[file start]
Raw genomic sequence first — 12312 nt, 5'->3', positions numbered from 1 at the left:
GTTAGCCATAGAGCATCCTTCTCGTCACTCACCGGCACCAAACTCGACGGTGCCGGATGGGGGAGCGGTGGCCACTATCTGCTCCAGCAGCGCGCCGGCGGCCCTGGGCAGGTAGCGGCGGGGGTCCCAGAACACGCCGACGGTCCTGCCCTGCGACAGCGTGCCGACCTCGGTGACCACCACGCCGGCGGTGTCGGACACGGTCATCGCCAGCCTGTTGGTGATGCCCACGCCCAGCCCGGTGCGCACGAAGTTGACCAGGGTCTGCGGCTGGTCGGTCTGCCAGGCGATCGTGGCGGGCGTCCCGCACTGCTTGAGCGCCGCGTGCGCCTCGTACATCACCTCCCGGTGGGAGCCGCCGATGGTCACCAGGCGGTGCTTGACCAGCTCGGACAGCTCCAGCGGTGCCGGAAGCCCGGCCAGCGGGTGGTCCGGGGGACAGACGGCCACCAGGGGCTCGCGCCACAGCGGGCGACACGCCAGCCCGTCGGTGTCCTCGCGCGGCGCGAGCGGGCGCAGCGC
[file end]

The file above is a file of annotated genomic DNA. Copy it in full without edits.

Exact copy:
Raw genomic sequence first — 12312 nt, 5'->3', positions numbered from 1 at the left:
GTTAGCCATAGAGCATCCTTCTCGTCACTCACCGGCACCAAACTCGACGGTGCCGGATGGGGGAGCGGTGGCCACTATCTGCTCCAGCAGCGCGCCGGCGGCCCTGGGCAGGTAGCGGCGGGGGTCCCAGAACACGCCGACGGTCCTGCCCTGCGACAGCGTGCCGACCTCGGTGACCACCACGCCGGCGGTGTCGGACACGGTCATCGCCAGCCTGTTGGTGATGCCCACGCCCAGCCCGGTGCGCACGAAGTTGACCAGGGTCTGCGGCTGGTCGGTCTGCCAGGCGATCGTGGCGGGCGTCCCGCACTGCTTGAGCGCCGCGTGCGCCTCGTACATCACCTCCCGGTGGGAGCCGCCGATGGTCACCAGGCGGTGCTTGACCAGCTCGGACAGCTCCAGCGGTGCCGGAAGCCCGGCCAGCGGGTGGTCCGGGGGACAGACGGCCACCAGGGGCTCGCGCCACAGCGGGCGACACGCCAGCCCGTCGGTGTCCTCGCGCGGCGCGAGCGGGCGCAGCGC